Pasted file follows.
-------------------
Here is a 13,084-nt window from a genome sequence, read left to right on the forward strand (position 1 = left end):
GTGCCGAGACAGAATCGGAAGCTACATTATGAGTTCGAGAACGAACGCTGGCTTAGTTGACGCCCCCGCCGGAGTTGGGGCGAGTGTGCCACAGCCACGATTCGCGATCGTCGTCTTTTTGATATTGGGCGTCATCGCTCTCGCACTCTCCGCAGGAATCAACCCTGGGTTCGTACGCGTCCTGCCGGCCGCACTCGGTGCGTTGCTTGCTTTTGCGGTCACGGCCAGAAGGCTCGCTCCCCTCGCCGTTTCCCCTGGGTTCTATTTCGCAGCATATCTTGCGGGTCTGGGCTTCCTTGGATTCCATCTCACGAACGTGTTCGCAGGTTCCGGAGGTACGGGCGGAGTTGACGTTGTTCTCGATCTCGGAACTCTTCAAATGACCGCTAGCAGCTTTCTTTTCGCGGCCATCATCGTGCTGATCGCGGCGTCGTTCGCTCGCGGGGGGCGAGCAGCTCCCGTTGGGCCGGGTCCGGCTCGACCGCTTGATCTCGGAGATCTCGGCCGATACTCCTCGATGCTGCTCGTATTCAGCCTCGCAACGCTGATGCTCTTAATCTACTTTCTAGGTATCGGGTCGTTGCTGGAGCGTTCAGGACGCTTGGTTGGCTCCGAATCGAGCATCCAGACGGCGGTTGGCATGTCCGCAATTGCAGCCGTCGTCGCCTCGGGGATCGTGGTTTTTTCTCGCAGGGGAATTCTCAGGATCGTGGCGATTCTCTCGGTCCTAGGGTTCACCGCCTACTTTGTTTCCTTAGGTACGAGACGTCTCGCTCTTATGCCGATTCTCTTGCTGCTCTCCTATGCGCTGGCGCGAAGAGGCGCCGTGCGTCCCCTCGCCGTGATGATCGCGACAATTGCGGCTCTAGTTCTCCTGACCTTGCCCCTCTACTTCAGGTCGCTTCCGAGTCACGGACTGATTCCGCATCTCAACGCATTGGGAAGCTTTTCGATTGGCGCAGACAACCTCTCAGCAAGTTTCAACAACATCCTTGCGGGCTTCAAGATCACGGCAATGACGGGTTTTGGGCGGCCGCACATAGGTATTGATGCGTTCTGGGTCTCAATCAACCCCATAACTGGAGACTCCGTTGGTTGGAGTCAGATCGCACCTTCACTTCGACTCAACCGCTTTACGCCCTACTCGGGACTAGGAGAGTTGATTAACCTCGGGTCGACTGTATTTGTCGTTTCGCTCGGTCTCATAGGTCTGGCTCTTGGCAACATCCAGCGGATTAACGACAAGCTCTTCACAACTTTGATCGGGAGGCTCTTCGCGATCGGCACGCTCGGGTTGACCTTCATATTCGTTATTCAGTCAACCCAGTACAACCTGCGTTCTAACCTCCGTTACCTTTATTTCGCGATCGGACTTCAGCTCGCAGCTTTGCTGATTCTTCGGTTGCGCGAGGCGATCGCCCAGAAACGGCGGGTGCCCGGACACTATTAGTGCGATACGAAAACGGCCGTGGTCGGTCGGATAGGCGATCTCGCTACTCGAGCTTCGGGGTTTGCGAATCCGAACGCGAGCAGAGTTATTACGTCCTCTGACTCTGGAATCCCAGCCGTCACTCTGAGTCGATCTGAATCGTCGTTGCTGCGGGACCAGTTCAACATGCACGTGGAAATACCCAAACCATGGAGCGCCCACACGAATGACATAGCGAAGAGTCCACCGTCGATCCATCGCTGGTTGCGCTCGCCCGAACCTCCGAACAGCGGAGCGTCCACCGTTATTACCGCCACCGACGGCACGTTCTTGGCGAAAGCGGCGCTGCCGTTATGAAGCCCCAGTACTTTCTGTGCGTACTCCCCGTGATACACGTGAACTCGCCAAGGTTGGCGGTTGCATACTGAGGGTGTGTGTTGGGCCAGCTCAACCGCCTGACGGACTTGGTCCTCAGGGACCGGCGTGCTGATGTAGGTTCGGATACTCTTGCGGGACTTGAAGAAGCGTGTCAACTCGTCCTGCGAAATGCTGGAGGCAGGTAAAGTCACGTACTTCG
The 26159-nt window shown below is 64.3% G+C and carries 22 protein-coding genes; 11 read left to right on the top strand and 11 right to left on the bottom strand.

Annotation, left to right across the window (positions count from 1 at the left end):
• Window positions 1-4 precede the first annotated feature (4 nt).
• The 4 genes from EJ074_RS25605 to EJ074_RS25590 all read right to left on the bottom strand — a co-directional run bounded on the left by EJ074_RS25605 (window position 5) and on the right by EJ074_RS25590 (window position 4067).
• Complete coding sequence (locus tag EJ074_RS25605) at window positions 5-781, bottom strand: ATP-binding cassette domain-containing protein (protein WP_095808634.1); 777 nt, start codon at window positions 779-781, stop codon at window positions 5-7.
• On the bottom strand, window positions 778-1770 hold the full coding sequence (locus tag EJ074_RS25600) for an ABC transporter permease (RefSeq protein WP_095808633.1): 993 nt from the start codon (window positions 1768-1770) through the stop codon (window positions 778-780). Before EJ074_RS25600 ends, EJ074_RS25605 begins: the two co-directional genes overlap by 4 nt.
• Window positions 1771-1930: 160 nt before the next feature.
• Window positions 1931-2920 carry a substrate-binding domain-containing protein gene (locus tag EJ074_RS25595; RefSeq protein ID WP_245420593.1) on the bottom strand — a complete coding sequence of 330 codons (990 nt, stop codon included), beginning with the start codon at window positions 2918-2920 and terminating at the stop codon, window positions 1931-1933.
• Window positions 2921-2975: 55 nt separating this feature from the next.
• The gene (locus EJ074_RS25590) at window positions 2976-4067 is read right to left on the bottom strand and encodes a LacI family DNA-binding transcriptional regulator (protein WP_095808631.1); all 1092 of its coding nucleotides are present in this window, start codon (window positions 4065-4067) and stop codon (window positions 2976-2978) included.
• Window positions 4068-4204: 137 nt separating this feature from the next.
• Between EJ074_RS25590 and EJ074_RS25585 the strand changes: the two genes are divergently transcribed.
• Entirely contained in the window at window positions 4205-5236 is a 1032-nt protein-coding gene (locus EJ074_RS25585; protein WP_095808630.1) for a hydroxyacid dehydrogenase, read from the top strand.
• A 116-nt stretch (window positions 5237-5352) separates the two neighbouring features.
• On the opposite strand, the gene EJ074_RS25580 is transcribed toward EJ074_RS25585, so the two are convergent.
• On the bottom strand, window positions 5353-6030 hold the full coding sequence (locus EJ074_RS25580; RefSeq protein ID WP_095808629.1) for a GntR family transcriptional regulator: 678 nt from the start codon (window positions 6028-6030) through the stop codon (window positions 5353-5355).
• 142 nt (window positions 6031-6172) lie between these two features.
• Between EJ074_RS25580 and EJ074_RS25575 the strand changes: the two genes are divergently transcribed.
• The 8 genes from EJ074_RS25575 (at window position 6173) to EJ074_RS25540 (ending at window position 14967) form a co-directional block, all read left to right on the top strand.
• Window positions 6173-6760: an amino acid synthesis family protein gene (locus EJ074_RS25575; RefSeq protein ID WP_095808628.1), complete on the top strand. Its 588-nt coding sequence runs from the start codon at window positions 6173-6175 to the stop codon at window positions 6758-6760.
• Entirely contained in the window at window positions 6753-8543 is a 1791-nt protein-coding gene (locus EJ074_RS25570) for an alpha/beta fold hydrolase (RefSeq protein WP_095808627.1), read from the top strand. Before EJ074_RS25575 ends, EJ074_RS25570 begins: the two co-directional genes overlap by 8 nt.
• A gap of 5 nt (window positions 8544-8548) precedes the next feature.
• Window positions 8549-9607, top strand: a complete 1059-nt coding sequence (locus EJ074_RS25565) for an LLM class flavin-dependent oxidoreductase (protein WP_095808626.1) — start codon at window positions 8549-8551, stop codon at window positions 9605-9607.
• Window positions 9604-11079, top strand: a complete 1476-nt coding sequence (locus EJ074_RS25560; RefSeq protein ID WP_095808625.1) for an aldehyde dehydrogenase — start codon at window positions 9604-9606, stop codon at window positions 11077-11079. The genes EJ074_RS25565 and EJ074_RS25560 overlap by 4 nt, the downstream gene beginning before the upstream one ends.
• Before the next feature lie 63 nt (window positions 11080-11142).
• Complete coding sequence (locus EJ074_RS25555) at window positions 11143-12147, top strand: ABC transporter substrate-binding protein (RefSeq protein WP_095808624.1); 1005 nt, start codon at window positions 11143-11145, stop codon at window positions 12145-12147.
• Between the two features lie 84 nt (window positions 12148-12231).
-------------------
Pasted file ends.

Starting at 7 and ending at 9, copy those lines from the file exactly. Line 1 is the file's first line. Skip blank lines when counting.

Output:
• Complete coding sequence (locus tag EJ074_RS25605) at window positions 5-781, bottom strand: ATP-binding cassette domain-containing protein (protein WP_095808634.1); 777 nt, start codon at window positions 779-781, stop codon at window positions 5-7.
• On the bottom strand, window positions 778-1770 hold the full coding sequence (locus tag EJ074_RS25600) for an ABC transporter permease (RefSeq protein WP_095808633.1): 993 nt from the start codon (window positions 1768-1770) through the stop codon (window positions 778-780). Before EJ074_RS25600 ends, EJ074_RS25605 begins: the two co-directional genes overlap by 4 nt.
• Window positions 1771-1930: 160 nt before the next feature.